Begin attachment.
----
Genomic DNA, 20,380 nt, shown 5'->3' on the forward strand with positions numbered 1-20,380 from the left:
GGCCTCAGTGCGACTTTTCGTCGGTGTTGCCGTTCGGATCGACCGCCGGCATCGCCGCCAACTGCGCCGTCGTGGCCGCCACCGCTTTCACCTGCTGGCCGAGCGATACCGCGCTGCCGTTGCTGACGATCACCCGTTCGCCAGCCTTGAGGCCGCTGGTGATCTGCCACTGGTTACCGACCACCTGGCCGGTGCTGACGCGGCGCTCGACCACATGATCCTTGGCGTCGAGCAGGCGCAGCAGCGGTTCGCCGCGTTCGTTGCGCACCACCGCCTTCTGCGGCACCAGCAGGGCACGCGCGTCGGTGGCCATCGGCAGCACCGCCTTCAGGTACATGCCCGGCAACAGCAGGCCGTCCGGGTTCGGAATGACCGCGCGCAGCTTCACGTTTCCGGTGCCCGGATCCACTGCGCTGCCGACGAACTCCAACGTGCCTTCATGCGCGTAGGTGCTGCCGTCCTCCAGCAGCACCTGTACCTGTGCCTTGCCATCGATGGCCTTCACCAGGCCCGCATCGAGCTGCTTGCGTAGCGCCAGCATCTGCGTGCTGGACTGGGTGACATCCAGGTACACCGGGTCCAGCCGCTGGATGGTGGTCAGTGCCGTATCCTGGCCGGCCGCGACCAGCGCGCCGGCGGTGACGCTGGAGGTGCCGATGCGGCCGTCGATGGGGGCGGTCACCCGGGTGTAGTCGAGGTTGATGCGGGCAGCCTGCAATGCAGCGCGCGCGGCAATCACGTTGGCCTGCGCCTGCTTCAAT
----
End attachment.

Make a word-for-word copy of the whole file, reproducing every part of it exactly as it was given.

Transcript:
Genomic DNA, 20,380 nt, shown 5'->3' on the forward strand with positions numbered 1-20,380 from the left:
GGCCTCAGTGCGACTTTTCGTCGGTGTTGCCGTTCGGATCGACCGCCGGCATCGCCGCCAACTGCGCCGTCGTGGCCGCCACCGCTTTCACCTGCTGGCCGAGCGATACCGCGCTGCCGTTGCTGACGATCACCCGTTCGCCAGCCTTGAGGCCGCTGGTGATCTGCCACTGGTTACCGACCACCTGGCCGGTGCTGACGCGGCGCTCGACCACATGATCCTTGGCGTCGAGCAGGCGCAGCAGCGGTTCGCCGCGTTCGTTGCGCACCACCGCCTTCTGCGGCACCAGCAGGGCACGCGCGTCGGTGGCCATCGGCAGCACCGCCTTCAGGTACATGCCCGGCAACAGCAGGCCGTCCGGGTTCGGAATGACCGCGCGCAGCTTCACGTTTCCGGTGCCCGGATCCACTGCGCTGCCGACGAACTCCAACGTGCCTTCATGCGCGTAGGTGCTGCCGTCCTCCAGCAGCACCTGTACCTGTGCCTTGCCATCGATGGCCTTCACCAGGCCCGCATCGAGCTGCTTGCGTAGCGCCAGCATCTGCGTGCTGGACTGGGTGACATCCAGGTACACCGGGTCCAGCCGCTGGATGGTGGTCAGTGCCGTATCCTGGCCGGCCGCGACCAGCGCGCCGGCGGTGACGCTGGAGGTGCCGATGCGGCCGTCGATGGGGGCGGTCACCCGGGTGTAGTCGAGGTTGATGCGGGCAGCCTGCAATGCAGCGCGCGCGGCAATCACGTTGGCCTGCGCCTGCTTCAAT